Are you applying for 2020 entry? If so, you’ll have to sit the UCAT instead of the UKCAT. You can find out more about the change here.
Please note that this blog is just a guideline and we recommend conducting your own research and contacting the universities themselves before making any significant application decisions.
Scored between 650-680 on your UKCAT and unsure where to apply?
See UKCAT Interim Scores for 2019 Entry>>
In the second part of our Where to Apply with a 650 – 680 UKCAT Score blogs, we look at a range of other medical schools that favour this type of UCAT score.
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This year Bristol has completely revamped how it selects students for interview. In the past, Bristol was known for being very focused on personal statement.
For 2019 entry, Bristol will no longer be using personal statement to select for interview and instead focus solely on the overall UKCAT score. It appears applicants will be ranked on their overall score.
Bristol have commented that if they used this approach for applicants for 2018 entry, those with a score of 2660 or above would have gained an interview. This would have equated to a score in around the top 30%. However, the score needed this year could easily change.
Previously Bristol attracted students with low UKCAT scores because it only placed a small emphasis on the test. Now that Bristol is placing larger emphasis, applicants with higher scores may be more likely to apply.
Bristol comment that personal statements may be used to differentiate between applicants with identical interview scores, but UKCAT scores will still be the primary differentiator. The SJT is not used.
UKCAT makes of 40% of selection for interview at Birmingham, and GCSEs the remaining 60%.
7 GCSEs are scored. These must include English Language, English Literature, Maths, Biology and Chemistry, plus 2 other subjects, with up to 6 points awarded.
For the UKCAT, the overall scores of applicants are separated into deciles and awarded up to 4 points. Be aware these are not the same as the overall deciles published on the UKCAT website. Instead these are the deciles of those applying to Birmingham. They comment these are likely to be different to last year’s deciles, but only marginally (your score is unlikely to move more than one decile). Last year’s deciles can be found here.
Your UKCAT and GCSEs collectively give you up to 10 points. Applicants are then ranked on this and a threshold is set, with those above the threshold receiving an interview. Up to 20% of interviews are for ‘contextual applicants’. These are applicants from particular schools – around 90% of state schools are included. The threshold for contextual applicants is lower.
For 2018 entry, the threshold for interview was 8.09, and 6.67 for contextual applicants. For 2017 entry, this was 8.12 and 7.08 for contextual applicants. You can calculate an estimate of how many points you will receive on Birmingham’s website.
The Personal Statement is not usually used to select for interview.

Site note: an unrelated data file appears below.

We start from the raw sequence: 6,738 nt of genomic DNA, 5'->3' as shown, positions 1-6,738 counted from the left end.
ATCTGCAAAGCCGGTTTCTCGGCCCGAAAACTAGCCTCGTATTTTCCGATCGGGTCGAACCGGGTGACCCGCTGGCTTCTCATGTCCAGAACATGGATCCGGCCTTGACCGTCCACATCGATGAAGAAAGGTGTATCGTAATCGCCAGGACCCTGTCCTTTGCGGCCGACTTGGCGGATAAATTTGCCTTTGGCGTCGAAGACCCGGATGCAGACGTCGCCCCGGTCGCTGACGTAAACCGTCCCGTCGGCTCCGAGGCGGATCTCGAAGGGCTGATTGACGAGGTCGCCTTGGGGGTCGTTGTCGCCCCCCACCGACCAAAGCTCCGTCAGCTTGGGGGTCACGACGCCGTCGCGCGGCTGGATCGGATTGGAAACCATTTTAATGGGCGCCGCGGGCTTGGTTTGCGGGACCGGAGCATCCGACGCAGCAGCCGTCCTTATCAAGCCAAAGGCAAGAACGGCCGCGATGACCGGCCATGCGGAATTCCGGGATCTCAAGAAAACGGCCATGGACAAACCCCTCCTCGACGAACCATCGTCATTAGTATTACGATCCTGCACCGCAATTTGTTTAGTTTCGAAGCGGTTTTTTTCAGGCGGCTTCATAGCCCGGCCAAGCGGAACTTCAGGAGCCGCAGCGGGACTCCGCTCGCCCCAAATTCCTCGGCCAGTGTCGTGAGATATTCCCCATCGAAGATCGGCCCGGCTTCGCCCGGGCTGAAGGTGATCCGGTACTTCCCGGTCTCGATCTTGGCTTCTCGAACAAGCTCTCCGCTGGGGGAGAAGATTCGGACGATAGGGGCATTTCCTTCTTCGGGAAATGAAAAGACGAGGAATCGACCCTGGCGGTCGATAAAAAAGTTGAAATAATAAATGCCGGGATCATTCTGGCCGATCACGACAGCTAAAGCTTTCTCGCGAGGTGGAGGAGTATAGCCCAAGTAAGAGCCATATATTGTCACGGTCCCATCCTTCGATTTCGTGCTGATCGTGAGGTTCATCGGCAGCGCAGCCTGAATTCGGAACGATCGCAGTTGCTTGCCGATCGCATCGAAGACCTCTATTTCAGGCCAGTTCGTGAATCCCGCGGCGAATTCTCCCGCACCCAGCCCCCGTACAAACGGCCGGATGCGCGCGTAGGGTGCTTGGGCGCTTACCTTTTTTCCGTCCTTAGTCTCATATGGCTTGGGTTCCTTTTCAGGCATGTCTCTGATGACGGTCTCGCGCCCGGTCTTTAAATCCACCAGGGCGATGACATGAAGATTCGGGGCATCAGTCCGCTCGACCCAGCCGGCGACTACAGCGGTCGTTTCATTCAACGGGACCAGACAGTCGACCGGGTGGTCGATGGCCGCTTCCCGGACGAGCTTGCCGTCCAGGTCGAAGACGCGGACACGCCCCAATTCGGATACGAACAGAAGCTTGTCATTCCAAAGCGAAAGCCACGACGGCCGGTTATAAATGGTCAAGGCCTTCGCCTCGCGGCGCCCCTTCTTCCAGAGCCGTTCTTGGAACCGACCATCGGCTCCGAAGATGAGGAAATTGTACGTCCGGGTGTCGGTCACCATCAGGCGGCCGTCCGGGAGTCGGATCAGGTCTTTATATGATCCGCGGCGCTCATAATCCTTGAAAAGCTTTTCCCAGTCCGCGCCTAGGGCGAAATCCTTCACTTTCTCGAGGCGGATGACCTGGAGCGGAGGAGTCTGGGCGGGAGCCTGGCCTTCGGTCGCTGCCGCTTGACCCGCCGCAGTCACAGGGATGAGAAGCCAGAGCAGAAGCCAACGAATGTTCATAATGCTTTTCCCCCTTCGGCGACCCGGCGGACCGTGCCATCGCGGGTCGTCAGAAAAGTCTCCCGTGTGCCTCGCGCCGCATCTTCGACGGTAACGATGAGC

The SJT is used at the interview stage. Keep in mind that if you score Band 4 in the SJT, you would need to do especially well at interview. More info on this can be found here.
At Dundee, applicants are ranked on a combination of academics and overall UKCAT score. Academics contributes 60% and is scored using both GCSEs and achieved/predicted A-Levels.
Your UKCAT is then sorted into one of 10 different groups and given points based on this, contributing the other 40% of the ranking. This means that a low UKCAT score can potentially be made up for with some good academics and vice versa.
In the words of Dundee themselves: “There is no specific cut-off applied but obviously a high score is advantageous.” So how high are we talking? Well, Dundee state that for the 2016 applicant cohort the average UKCAT score of applicants invited for interview was 2740.
Once you are invited to interview, offers are made based purely on interview ranking and information on the UCAS form. The SJT is not used, but “Band 4 may affect the decision on whether or not to make an offer”.
Dundee comments “the high level of competition means the minimum qualifications will rarely secure an interview without an exceptional UKCAT score.”
At Aberdeen, applicants are sorted into deciles depending on their overall UKCAT scores. They are then allocated points, which contribute 20% towards the application process. 30% then comes from academic attainment or predictions. GCSEs are not scored.
These two elements are used to select for interview (which will contribute the remaining 50%). The SJT may be used when making offers to applicants with similar scores. Although the personal statement is reviewed, it doesn’t contribute to the scoring, but will be assessed during the interview.
Amazing academics can compensate for a low UKCAT, and vice versa. In fact, for 2018 entry the lowest UKCAT score for an applicant given an interview was 2380.
Be aware that for Scottish universities, there are separate places for Scottish students and for students from the rest of the UK. If applying the rest of the UK, there is more competition. For such students, the lowest UKCAT score invited to interview for 2018 entry was 2440.
Remember the interview makes up 50% of the overall application. This makes Aberdeen quite unique by using UKCAT alongside interview. Most medical schools will forget about your score once you get to the interview stage, but not. If you secure an interview with a low UKCAT score, you will have to do especially well at the interview to make up for this.
Words: Daniel Huddart
Don’t worry! There’s still time to get your BMAT score up to scratch, and there are a range of ways we can help:
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